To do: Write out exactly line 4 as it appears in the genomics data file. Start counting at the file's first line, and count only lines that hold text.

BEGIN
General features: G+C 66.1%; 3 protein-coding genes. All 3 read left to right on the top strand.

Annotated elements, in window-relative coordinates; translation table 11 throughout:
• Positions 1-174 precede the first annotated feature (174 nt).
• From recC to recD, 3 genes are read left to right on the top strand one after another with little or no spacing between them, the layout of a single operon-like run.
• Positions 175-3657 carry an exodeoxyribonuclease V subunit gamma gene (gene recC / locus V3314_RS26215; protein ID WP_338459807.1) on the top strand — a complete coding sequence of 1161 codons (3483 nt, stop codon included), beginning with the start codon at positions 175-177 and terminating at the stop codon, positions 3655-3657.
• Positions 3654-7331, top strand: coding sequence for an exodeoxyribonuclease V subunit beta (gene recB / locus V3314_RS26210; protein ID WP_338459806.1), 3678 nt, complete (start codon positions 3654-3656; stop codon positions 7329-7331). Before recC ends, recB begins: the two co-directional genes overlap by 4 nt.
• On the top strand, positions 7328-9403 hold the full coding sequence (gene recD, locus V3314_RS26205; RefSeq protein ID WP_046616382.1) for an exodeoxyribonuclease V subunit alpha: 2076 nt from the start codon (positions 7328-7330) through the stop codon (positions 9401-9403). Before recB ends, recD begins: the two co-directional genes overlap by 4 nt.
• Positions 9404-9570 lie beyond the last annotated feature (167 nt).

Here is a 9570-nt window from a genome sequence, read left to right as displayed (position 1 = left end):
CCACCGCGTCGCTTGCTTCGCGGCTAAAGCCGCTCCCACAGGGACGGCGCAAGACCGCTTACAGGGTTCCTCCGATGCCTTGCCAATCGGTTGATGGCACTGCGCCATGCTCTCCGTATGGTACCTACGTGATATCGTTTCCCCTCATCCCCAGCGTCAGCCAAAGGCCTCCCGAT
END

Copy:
• From recC to recD, 3 genes are read left to right on the top strand one after another with little or no spacing between them, the layout of a single operon-like run.